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The way they do the things they do!

We have to respect the Temptations for not only creating their own art form, but carrying it off with such aplomb. They wail, exploring every shade of pitch from the deep bass of Harry McGilberry to the soulful high tenor of Otis Williams. And they shuffle, flail their arms, wiggle their fingers, jab their elbows, kick, strut, shake and pull a million other moves too difficult to describe.

Anyone who can make the case that such behavior is appropriate under any circumstances certainly gets my vote. How the Temptations manage to look suave and not silly defies the imagination. But the group has been doing it for years.

Friday at Kleinhans Music Hall, they showed that they still could do it, even though the quintet is over 40 years old, and Williams is the only original member.

They sashayed out on stage in fine Temptations style. Dapper in their dark suits and red carnations, they eased into "The Way You Do the Things You Do."

The Temptations are too smooth ever to be in a hurry. They accompanied the song with a Charleston-like dance -- legs gently bent, arms crossing in front of them, hands slapping their knees. Lights flashed orange, green and silky blue.

At first, the sound was fuzzy in the balcony, but by the second or third song, things were straightened out. McGilberry's voice, especially, boomed forth thrillingly. His band mates knew how to use him to best advantage, giving him dramatic lines like "And the band played on" and "Baby, I'd die for you."

Williams, for his part, wears his age well. Time hasn't hurt his pipes. Excitement crested when, in the middle of "This Is My Promise," he went out into the audience. Grabbing women's hands, making wild promises while looking into their eyes, he sent the whole front row into a tizzy.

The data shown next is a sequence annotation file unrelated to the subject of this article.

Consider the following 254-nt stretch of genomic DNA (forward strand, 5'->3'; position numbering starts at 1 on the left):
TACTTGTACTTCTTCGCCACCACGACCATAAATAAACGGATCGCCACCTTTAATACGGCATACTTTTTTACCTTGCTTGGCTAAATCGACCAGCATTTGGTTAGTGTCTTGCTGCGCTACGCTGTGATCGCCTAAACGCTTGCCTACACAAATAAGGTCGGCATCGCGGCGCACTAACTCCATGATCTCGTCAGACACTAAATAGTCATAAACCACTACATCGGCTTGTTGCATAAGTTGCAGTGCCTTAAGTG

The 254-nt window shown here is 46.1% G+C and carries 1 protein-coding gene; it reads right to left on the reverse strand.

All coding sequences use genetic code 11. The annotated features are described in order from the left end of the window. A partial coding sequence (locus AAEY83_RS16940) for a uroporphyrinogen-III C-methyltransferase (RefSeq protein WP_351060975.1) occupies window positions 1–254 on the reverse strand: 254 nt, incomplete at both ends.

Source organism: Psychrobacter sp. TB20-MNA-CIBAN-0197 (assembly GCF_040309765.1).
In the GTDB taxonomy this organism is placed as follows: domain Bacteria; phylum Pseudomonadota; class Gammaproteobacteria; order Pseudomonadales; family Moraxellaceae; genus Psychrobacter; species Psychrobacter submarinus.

"I'll pay your rent," he promised one woman. "I'm gonna cook you dinner," he crooned to another, to the tremulous sound of an organ. As he gyrated, he cast crazy shadows in the spotlight on the wall.

Back up on stage, he finished the song on his knees, as the orchestra soared behind him and the crowd roared its support. Ain't too proud to beg!

The Temptations promised us a trip through the decades, and the program included such highly polished chestnuts as "Just My Imagination," "Standing on the Top," "Get Ready" and I can't remember what else, carried away as I was by the glitz and virtuosity of it all.

Speaking of glitz, the concert's first half had it, too.

We had selections from "Oliver!," and even though it gave short shrift not only to "Food, Wonderful Food" and "Where Is Love?," it had such Broadway dash that we couldn't complain. The Bacchanale from Saint-Saens' "Samson and Delilah" -- probably the dirtiest striptease dance since actual Biblical times -- clattered and echoed with cymbals and primal timpani. Johann Strauss' "Wine, Women and Song" helped round out what assistant conductor Ron Spigelman pointed out was "an evening of temptations."

The show repeats at 8 tonight.

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